A SIKH employee at an exclusive dining venue in the City of London is suing his boss for prohibiting him from wearing a kara at work, alleging religious discrimination.
According to this report, Niranjit Moorah Singh is suing Michelin-starred Herbert Berger, above, who heads Innholders Hall, for telling him to remove a traditional Sikh bangle. He alleges that Berger kept referring to it as a “bracelet” that could get “stuck in a ladle.”
Writing for Quora, Simon Glass, Ph.D, of the University of Bath, said:
For Sikhs it is not a decorative bracelet! It symbolises the eternity of God. Many Sikhs refer to it as being handcuffed to God.
Singh began working for Austrian-born Berger as “casual staff” at Innholders Hall in 2010.
He worked his way up to the role of a £30,000-a-year assistant manager – but struggled with depression when his employment came to an end amid the pandemic in September 2020.
A London employment tribunal heard the bangle was given to Singh by his late Malaysian grandfather 35 years ago.
In written evidence, Singh said:
Asking someone to remove their religious signs from their body is against the law: can be a cross of Jesus or a hijab.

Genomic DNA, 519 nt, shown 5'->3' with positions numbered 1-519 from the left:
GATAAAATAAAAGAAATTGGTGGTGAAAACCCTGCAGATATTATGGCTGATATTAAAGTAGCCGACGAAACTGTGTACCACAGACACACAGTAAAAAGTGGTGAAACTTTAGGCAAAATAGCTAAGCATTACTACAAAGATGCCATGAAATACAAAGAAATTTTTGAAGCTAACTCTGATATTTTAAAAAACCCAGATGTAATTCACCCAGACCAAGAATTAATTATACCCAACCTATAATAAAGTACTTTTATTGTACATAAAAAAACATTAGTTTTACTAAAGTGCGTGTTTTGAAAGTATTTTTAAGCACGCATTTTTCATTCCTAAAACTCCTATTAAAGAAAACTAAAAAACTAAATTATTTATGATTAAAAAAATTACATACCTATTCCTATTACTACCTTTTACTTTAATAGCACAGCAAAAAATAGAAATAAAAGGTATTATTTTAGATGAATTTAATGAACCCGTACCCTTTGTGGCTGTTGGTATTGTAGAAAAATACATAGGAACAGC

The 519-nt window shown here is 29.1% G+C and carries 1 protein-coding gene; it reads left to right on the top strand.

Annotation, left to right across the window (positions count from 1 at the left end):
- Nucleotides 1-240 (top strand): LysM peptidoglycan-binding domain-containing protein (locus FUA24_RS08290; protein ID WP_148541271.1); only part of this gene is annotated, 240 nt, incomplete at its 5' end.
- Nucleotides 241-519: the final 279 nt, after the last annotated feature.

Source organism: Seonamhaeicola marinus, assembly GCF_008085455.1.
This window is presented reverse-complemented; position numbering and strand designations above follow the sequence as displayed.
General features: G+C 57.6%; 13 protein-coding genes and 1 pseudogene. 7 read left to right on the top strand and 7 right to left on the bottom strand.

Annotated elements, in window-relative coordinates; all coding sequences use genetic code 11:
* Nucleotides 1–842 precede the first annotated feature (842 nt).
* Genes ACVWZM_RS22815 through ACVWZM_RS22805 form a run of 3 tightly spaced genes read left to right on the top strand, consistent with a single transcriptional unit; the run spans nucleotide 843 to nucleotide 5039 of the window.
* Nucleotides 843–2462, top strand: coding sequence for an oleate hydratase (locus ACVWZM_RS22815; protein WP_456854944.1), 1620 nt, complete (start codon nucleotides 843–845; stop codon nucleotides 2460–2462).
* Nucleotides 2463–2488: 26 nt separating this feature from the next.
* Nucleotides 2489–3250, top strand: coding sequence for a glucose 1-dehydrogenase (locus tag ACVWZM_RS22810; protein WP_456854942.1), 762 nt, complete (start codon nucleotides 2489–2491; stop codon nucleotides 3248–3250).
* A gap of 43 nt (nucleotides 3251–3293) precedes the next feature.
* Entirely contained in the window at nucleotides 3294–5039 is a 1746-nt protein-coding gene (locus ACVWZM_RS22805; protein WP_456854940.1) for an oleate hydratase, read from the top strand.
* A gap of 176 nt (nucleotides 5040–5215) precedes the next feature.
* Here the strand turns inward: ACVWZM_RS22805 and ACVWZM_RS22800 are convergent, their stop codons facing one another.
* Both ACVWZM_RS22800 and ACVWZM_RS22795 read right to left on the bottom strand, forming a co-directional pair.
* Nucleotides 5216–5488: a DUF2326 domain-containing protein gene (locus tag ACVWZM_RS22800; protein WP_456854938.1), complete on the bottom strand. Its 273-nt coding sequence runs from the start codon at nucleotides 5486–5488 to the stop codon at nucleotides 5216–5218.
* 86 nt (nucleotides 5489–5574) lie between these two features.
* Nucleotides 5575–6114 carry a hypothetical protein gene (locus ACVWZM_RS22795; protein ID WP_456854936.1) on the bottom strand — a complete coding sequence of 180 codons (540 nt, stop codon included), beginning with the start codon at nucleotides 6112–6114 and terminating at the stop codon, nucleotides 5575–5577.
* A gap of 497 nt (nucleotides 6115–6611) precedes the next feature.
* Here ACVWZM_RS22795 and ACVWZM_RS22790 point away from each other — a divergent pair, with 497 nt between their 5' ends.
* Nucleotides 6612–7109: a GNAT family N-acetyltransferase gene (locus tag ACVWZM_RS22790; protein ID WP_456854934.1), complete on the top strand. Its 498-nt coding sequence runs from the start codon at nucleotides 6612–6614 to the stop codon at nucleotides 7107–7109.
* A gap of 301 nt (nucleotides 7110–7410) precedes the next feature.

Berger – who has won three Michelin stars in three different establishments – successfully applied to have Singh’s claims of religious discrimination thrown out in July.
The tribunal later acknowledged Mr Singh was unaware of the hearing. He has been granted a second opportunity to argue his claim in December.
In 2008, a High Court judge found that a Sikh teenager – Sarika Watkins-Singh, then 14 – excluded from school for breaking a “no jewellery” rule by refusing to remove her kara was a victim of indirect discrimination under race relations and equality laws.
Aberdare girls’ school in South Wales had twice suspended Watkins-Singh for refusing to remove the bangle, which her lawyers told Mr Justice Silber was as important to her as it was to England spin bowler and sex-pest Monty Panesar, who has been pictured wearing the bangle.
Watkins-Singh, of mixed Welsh and Punjabi origin, was at first taught in isolation and eventually excluded for refusing to take off the bangle in defiance of the school’s policy. This banned girls from wearing any jewellery other than a wristwatch and plain ear studs.
So, what’s the law regarding jewellery in the a catering environment. The Worksmart website says:
A jewellery and loose clothing ban may be justified to prevent a potential hygiene hazard if you work in areas of food production or areas which need to be kept sterile.
Likewise, your employer can judge that loose jewellery may constitute a snagging hazard if you work with machinery. Your employer is responsible for your health and safety at work, so they need to be cautious in these areas.
Prohibiting loose jewellery such as a cross is likely to be justified on health and safety grounds in a clinical environment, even if the wearer wears the cross because of their religious beliefs.